How much fitness do you really lose over 2-3 months of no trainingUnfortunately, there’s surprisingly little published research on the actual fitness losses during an extended period of detraining. This is perhaps to be expected; after all, it’s very hard to recruit athletes who take training seriously and then ask them to stop training for a month or more! However, a fascinating study on detraining in triathletes looked at the cardiovascular and body composition changes in nine recreational triathletes over a 30day detraining period (during which training volume was reduced by 87%) following an ultra-distance triathlon. The researchers found that after 30 days of detraining there was a 4.7% decrease in maximum aerobic capacity from 4.83L/min to 4.61 litres per minute. Meanwhile, skinfold thickness totals (a measure of body fat levels using callipers) rose 28%, from an average of 43.9mm to 55.1mm. Of particular note in the detraining study was the increase in skinfold thickness, indicating a significant rise in body fat – something that has been observed in swimmers. One recent US study found that five weeks of detraining in eight swimmers resulted in an average increase in fat mass of 1.8kg and an average waist circumference increase of 1.1cm. Meanwhile, maximum aerobic capacity fell nearly 10% from 46.7mls/kg/min to 43.1mls/kg/min. Components of fitness To properly understand how detraining affects fitness, it’s important to understand that there are several different components of fitness including muscular strength, muscular endurance and cardiovascular (heart, lung and circulatory) endurance. Stop training and the performance decline in each of these components will take place at a different rate. So let’s take an imaginary well-trained cyclist and observe what happens to his or her body over a period of six months following the complete cessation of training. Let’s assume that all training stops on May 1st 2017 and track the changes that would occur This is your last training day for six months. After today’s ride, you store your bike away, hang up your cycling shoes and join the bulk of folk who do no regular vigorous exercise whatsoever! After three days of inactivity, you might expect that your fitness has already begun to decline. In reality however, the losses at this stage are very minimal. In fact, if you had been training hard prior to day zero, after three days of rest, your cycling fitness is now probably enhanced! That’s because in those three days, your muscles have had time to fully recover; muscle carbohydrate stores (glycogen) have been topped up, muscle fibres damaged during hard training have been fully repaired and favourable metabolic changes in the muscles have had time to occur. Indeed, this peak in performance after a few days of rest is exactly the reason why tapering works and why you shouldn’t train right up to the day of a big event. After a week’s complete inactivity, changes begin to occur in the body that result in fitness losses. For example, after three days, your blood volume can be reduced by 5-12%. This means a decrease in amount of blood your heart can pump – both in terms of amount of blood pumped per beat and total blood volume per minute. The result is that your heart has to work slightly harder to maintain a given workload on the bike. There are some metabolic changes too; after six days or so, muscles begin to become less efficient at ‘soaking up’ glucose (the body’s premium fuel for exercise) from the bloodstream. This means that during exercise, you need to place more reliance on your (limited) muscle glycogen stores and also that you become less efficient at building up those glycogen stores after exercise. A third change is that your muscles start to become less efficient at coping with lactate accumulation during sustained efforts of hard cycling. The upshot is that you won’t be able to sustain quite the same exercise intensity before having to back off because of the burning sensation in the legs and laboured breathing! At this point, your maximal oxygen uptake (VO2max – the prime measure of your aerobic fitness) will have declined by anything from 4-20%. Part of this stems from reduced cardiac output – not helped by the fact that the muscle mass in the pumping chambers of the heart can decrease by almost 20% after three weeks of inactivity! It also arises because of changes in muscle physiology and biochemistry that are beginning to take place. For example, the fine network of muscle capillaries built up with endurance training begins to decline. As a result, oxygen uptake in the muscles can decline by up to 8% All of the detraining changes outlined above continue to progress but fundamental muscle changes are now becoming prominent. By now, your muscle capillarisation will have returned to your pre-training baseline (however is that it’s still likely to be higher than that in people who have never trained. In addition, alterations are taking place in your muscle biochemistry. In particular, the biochemical pathways that help your muscles burn fat for energy start to become less efficient, making it harder to burn fat while you ride, which in turn reduces your endurance capacity. On top of that, not only is your overall muscle mass declining (reducing your maximum power and strength), muscle fibres known as Type IIa (used during high-intensity sustained efforts) start to revert to Type IIx fibres, with greatly reduced endurance capacity. In short, your ability to maintain a full-out effort (for example, a sprint to the finish line) diminishes dramatically. After two months of inactivity, your heart is noticeably less muscular, with the thickness of the muscle walls that comprise the pumping chambers reduced by as much as 25%. The muscle mitochondria are also becoming less efficient at using oxygen to produce energy in your muscles. This efficiency can decline by 25-45% up to twelve weeks after training cessation. After three months, you also begin to undergo ‘hormonal detraining’. Hormones are chemical messengers that regulate the body’s biochemistry; as you become detrained, more stress hormones are released during exercise, which basically means that the same exercise intensity becomes more stressful for the body, which in turn increases recovery times. All of the detraining changes outlined above continue to progress but fundamental muscle changes are now becoming prominent. By now, your muscle capillarisation will have returned to your pre-training baseline (however is that it’s still likely to be higher than that in people who have never trained. In addition, alterations are taking place in your muscle biochemistry. In particular, the biochemical pathways that help your muscles burn fat for energy start to become less efficient, making it harder to burn fat while you ride, which in turn reduces your endurance capacity. On top of that, not only is your overall muscle mass declining (reducing your maximum power and strength), muscle fibres known as Type IIa (used during high-intensity sustained efforts) start to revert to Type IIx fibres, with greatly reduced endurance capacity. In short, your ability to maintain a full-out effort (for example, a sprint to the finish line) diminishes dramatically. By six months, your fitness declines have mostly stabilised. However, there are still undesirable changes taking place. For example, the actual volume of mitochondria per unit volume of muscle is declining, further reducing your ability to utilise oxygen during exercise. In addition, while you’ve lost muscle mass, you’ve almost certainly gained body fat due to a lower daily calorie burn and reduced muscle mass. So while you may not have gained weight on the scales, you will have almost certainly become ‘fatter’, A CASE STUDY ON MIGUEL INDURAIN Hailed as one of the greatest cyclists ever, Spain’s Miguel Indurain was the dominant Tour rider in the 1990’s with five consecutive wins (1991 through 1995) in the Tour de France, and two wins in the Giro d’Italia (1992 and 1993). Indurain was also the first to win the time trial when it was introduced in the Olympics in 1996, having already bagged the World Championship Time Trial in 1995. During his racing years, Indurain’s stats made mightily impressive reading: His heart/lung system enabled him to transport around 7 litres of oxygen around his body per minute, compared to 3–4 litres for an ordinary person and 5–6 litres for his fellow riders. His maximum cardiac output was measured at 50 litres a minute (a fit amateur cyclist’s is about 25 litres per minute) while his maximum oxygen uptake capacity was reputed to be around 88ml/kg/min - in comparison, Lance Armstrong’s was ‘only’ 83.8 ml/kg/min! When Indurain retired, he gave up cycling completely. Fourteen years of inactivity later, Indurain’s body mass had increased from around 80kg in his competitive years to 92.2kgs and his maximum oxygen transport capacity had fallen to 5.3 litres per minute. Meanwhile his maximum oxygen uptake capacity had also declined to 57.4 ml/kg/ min. The magnitude of Indurain’s decline (over 20% per decade) in one of the most genetically gifted cyclists ever is far greater than that typically observed in studies on ordinary cyclists who continue to train as they get older (under 5% per decade), and points to his inactivity rather than simple ageing per se as the main factor. While Indurain is undoubtedly blessed with superior cycling genetics (and perhaps maintained more fitness than would be expected in lesser cyclists), the results suggested that the bulk of his fitness loss was due to detraining, which was exacerbated by his significant weight gain. KEY POINTS IN THE DECLINE OF FITNESS COMPONENTS DURING DETRAINING There are a number of components of fitness that become ‘detrained’ when you cease training. These include:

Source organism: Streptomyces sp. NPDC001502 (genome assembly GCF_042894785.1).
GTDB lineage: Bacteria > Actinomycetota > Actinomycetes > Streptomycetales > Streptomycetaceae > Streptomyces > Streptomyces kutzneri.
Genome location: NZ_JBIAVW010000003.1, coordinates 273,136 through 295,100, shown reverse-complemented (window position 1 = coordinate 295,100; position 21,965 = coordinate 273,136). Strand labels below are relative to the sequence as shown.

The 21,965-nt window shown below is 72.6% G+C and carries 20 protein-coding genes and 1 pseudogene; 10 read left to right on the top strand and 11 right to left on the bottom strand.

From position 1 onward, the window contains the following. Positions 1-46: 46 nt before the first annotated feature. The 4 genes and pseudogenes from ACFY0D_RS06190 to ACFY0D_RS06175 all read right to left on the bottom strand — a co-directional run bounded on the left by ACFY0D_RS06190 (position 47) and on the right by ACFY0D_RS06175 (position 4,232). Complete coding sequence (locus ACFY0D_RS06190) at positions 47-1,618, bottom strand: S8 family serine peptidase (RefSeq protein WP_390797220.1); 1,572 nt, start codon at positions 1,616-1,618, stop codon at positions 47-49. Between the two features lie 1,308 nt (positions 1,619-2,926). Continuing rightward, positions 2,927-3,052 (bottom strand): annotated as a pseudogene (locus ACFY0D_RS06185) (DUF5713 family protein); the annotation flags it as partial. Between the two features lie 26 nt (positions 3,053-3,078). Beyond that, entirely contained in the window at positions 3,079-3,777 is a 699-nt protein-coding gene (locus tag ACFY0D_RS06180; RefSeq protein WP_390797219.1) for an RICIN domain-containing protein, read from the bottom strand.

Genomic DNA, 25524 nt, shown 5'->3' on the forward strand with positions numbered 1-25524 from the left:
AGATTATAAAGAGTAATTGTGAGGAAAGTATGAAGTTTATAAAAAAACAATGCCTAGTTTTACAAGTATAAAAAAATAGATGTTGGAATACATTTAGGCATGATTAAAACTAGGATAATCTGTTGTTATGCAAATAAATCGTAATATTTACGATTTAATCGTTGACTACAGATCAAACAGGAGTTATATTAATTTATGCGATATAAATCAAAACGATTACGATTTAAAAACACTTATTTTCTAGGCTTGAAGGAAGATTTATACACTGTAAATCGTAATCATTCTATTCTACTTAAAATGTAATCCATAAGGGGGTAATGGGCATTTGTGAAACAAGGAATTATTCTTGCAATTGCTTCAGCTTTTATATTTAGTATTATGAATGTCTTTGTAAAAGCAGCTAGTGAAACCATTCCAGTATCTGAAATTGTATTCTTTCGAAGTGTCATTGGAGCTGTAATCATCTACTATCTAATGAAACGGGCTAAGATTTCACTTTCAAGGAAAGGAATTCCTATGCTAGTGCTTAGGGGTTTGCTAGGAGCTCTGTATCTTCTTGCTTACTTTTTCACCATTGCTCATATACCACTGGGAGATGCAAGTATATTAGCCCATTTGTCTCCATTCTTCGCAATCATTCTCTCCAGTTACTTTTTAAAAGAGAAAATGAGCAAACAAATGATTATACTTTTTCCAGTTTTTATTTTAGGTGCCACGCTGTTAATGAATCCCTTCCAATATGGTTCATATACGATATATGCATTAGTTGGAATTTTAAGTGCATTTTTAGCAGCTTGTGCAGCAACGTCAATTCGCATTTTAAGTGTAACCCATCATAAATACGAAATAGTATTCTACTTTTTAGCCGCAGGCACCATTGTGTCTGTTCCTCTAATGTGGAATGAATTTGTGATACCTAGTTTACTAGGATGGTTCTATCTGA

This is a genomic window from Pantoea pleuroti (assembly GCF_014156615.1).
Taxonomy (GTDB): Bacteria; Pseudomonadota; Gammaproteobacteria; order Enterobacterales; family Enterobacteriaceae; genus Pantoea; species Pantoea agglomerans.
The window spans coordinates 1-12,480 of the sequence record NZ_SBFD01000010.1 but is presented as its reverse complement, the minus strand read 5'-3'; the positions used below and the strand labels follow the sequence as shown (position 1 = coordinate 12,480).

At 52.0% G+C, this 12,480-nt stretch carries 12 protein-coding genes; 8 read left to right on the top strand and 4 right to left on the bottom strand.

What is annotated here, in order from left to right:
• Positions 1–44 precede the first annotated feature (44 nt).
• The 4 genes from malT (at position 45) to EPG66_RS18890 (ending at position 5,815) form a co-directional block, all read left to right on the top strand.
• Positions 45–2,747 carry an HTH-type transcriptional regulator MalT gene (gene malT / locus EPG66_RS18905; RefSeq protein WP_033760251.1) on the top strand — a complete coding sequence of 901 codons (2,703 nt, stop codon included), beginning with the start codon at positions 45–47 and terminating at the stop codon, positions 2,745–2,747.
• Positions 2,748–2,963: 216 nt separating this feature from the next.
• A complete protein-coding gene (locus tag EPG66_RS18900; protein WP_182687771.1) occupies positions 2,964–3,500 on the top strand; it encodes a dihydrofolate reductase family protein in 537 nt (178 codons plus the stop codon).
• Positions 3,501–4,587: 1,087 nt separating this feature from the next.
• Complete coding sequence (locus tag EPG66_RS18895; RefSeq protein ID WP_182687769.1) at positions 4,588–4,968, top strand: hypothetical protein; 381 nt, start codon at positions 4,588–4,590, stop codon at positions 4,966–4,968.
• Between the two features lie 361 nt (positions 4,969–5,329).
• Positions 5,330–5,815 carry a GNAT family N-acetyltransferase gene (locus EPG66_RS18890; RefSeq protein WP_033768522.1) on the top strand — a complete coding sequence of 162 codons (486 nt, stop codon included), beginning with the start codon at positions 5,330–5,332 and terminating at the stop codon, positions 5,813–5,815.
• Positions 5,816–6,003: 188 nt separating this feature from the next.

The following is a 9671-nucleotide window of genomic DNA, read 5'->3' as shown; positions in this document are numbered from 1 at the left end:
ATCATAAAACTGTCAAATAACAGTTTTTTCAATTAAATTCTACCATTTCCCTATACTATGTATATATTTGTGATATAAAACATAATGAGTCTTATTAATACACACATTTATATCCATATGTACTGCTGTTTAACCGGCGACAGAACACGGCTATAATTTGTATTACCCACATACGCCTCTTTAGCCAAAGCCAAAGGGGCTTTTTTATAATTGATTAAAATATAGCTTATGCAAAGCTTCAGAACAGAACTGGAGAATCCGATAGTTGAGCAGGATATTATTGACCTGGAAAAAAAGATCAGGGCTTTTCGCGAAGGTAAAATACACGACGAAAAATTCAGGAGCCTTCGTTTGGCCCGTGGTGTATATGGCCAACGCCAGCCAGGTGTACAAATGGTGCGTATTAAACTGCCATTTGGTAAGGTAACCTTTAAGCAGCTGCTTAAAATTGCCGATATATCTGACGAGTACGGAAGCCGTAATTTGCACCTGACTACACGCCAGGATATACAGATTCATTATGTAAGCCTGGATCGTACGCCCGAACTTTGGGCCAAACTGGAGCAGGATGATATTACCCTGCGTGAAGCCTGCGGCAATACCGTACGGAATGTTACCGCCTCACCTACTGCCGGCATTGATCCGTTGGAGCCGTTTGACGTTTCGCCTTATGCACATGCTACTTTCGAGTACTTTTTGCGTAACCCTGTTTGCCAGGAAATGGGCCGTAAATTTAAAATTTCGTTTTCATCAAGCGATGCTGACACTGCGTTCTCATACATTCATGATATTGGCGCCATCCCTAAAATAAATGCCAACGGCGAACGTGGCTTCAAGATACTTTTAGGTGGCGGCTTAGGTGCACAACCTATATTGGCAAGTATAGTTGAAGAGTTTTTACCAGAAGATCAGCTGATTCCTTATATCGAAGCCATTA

- The dimensions of the heart muscle decrease with inactivity as does respiratory function, caused by weakening of the muscles in the ribcage.
- Cardiovascular Stop training and your blood volume falls, which means there is a decrease in the total amount of blood your heart can pump during exercise. The dimensions of the heart muscle also decrease with inactivity as does respiratory (lung) function, caused by weakening of the muscles in the ribcage.
- All of this reduces the amount of oxygen you can transport to your working muscles, which means your maximal performance will decline.
- Metabolic Over time, your muscles will find it harder to produce energy from your fat stores. This effectively decreases your endurance since carbohydrate stores – the other major fuel source during exercise - are quite limited whereas energy from fat stores is virtually unlimited. Also, something called ‘insulin sensitivity’ is reduced, which means your muscles find it harder to take up glucose (muscle fuel).
- Moreover, a less efficient oxygen metabolism means that for a given effort level, higher levels of fatiguing blood-lactate are produced in your muscles, making it harder for you to maintain high training intensities.
- Muscular detraining In your cycling muscles, the density of capillaries (tiny blood vessels that carry oxygen to muscles) decreases and the concentration of enzymes in muscle mitochondria (the ‘aerobic energy factories’ within cells) used to release energy from oxygen also decreases. Also, muscle fibres shrink in cross section and cell-signalling hormones involved with gaining/ maintaining strength decline, leading to strength losses Article from Peak Performance. May 2017 number 364, available on subscription only